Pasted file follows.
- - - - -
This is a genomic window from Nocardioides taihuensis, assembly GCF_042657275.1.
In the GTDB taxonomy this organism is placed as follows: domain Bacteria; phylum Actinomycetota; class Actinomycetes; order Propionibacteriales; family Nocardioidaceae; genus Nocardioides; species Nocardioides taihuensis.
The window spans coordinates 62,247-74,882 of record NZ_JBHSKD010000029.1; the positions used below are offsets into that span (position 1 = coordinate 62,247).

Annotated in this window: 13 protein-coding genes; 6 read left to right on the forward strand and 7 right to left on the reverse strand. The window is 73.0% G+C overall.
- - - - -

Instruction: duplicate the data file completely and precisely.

This is a genomic window from Nocardioides taihuensis, assembly GCF_042657275.1.
In the GTDB taxonomy this organism is placed as follows: domain Bacteria; phylum Actinomycetota; class Actinomycetes; order Propionibacteriales; family Nocardioidaceae; genus Nocardioides; species Nocardioides taihuensis.
The window spans coordinates 62,247-74,882 of record NZ_JBHSKD010000029.1; the positions used below are offsets into that span (position 1 = coordinate 62,247).

Annotated in this window: 13 protein-coding genes; 6 read left to right on the forward strand and 7 right to left on the reverse strand. The window is 73.0% G+C overall.